How physicians can prepare for the new ICD-10 codes

September 10, 2016

New ICD-10 procedure and diagnosis codes-added as a result of the thawing of a partial code freeze in effect since 2011-are coming October 1.

New ICD-10 procedure and diagnosis codes-added as a result of the thawing of a partial code freeze in effect since 2011-are coming October 1. The new codes continue the trend started with ICD-10 implementation to provide greater specificity, telling an even better patient story and keeping pace with ever-changing demands for health information.

While the number of ICD-10 code updates related to the five-year code freeze can seem daunting, the majority of the changes and additions are minor. For example, approximately 61% of the new and revised codes pertain to laterality, so the effect on training and education of staff is reduced. In fact, the proposed codes are the result of requests and recommendations from physicians and others in the healthcare community. 

After reviewing public comments on the proposed codes, the Centers for Medicare & Medicaid Services (CMS) and the National Center for Health Statistics (NCHS) released the final addenda for the October 1, 2016 code updates in June. The preliminary list contains approximately 1,943 new, 305 deleted and 422 revised ICD-10-CM diagnosis codes.

Reasons for the code freeze

The partial code freeze was instituted in October 2011 to facilitate the ICD-10 transition by stabilizing the code set while systems changes, education and other preparations were underway.  

The partial freeze stipulated that, until one year after ICD-10 implementation, only limited annual code updates would be implemented so as to acknowledge new technologies and new diseases.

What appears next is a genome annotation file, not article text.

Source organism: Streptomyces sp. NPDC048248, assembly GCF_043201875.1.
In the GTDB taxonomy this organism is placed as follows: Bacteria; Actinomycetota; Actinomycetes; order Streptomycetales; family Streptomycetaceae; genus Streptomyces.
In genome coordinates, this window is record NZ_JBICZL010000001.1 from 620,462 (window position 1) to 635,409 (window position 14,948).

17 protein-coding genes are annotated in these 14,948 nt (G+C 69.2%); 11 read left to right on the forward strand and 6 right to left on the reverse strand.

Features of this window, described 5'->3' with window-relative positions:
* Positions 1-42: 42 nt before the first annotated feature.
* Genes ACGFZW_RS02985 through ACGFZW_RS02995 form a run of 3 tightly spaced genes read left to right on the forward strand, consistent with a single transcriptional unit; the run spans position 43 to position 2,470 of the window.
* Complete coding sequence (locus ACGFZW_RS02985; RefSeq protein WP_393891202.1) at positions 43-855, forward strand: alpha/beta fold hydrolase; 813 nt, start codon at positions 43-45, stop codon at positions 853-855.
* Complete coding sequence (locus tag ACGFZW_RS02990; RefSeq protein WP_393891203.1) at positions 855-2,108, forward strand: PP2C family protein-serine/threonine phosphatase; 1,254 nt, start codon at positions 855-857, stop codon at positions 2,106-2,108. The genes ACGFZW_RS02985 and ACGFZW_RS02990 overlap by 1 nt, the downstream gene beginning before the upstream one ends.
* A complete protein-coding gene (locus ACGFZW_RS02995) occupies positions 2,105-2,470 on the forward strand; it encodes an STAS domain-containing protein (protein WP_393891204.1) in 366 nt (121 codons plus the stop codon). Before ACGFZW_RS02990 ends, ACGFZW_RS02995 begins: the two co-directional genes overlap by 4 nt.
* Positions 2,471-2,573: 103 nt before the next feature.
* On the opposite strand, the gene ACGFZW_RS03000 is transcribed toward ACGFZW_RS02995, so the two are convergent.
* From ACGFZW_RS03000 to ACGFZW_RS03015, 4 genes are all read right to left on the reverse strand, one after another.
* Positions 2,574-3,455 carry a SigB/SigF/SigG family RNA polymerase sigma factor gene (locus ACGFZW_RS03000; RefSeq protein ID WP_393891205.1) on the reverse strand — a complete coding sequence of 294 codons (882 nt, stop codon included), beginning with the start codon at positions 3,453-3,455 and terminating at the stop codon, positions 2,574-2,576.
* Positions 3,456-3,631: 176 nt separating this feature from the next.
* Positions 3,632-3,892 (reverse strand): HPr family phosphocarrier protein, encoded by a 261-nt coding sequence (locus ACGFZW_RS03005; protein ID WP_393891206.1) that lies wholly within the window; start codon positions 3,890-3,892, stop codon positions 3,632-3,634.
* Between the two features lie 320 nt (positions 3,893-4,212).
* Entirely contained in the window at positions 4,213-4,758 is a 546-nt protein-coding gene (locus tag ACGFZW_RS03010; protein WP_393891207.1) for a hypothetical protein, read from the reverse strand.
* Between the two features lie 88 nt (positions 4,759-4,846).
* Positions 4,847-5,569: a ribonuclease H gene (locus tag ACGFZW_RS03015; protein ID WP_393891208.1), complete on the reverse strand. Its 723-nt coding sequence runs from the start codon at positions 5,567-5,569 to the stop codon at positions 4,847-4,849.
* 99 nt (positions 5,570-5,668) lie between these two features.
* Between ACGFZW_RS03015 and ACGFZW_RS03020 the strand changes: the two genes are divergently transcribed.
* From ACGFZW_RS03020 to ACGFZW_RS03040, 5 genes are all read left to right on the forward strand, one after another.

Getting ready for additional codes

Physician practices should review both the alphabetic Index and the tabular list of the final addenda released in June. There are frequently changes to how conditions are classified (in the index) that may result in a different code, but not necessarily a new code.

For example, a diagnosis of bacteriuria would be assigned N39.0 on September 30, 2016, and R82.71 on October 1, 2016. As with any code update, healthcare professionals will need to revise reference sheets and stay in touch with their vendors to ensure electronic health record (EHR) and billing software are updated and tested before October.  Provider and staff education regarding changes is also critical to prevent claim denials and keep the transition running smoothly.

Providers should review the list of new, revised and deleted codes that is available on the Centers for Disease Control and Prevention and CMS websites; they can then easily compare their practice area’s most common codes with the proposed code updates. They should also note any changes that add specificity to conditions, such as the example below of laterality in eye conditions.

Another best practice would be to check with vendors to ensure that their EHR system is updated and correct. If super bills are still being used, they will need to be compared against the code updates and adjusted accordingly. 

For practices using a single system for EHR and billing, another tip is to ensure that each billing system has updated codes and code edits/scrubbers to ensure the release of a clean claim.  If using a clearinghouse, the practice also needs to see that the clearinghouse has taken appropriate steps to ensure compliance with the updated codes and code edits.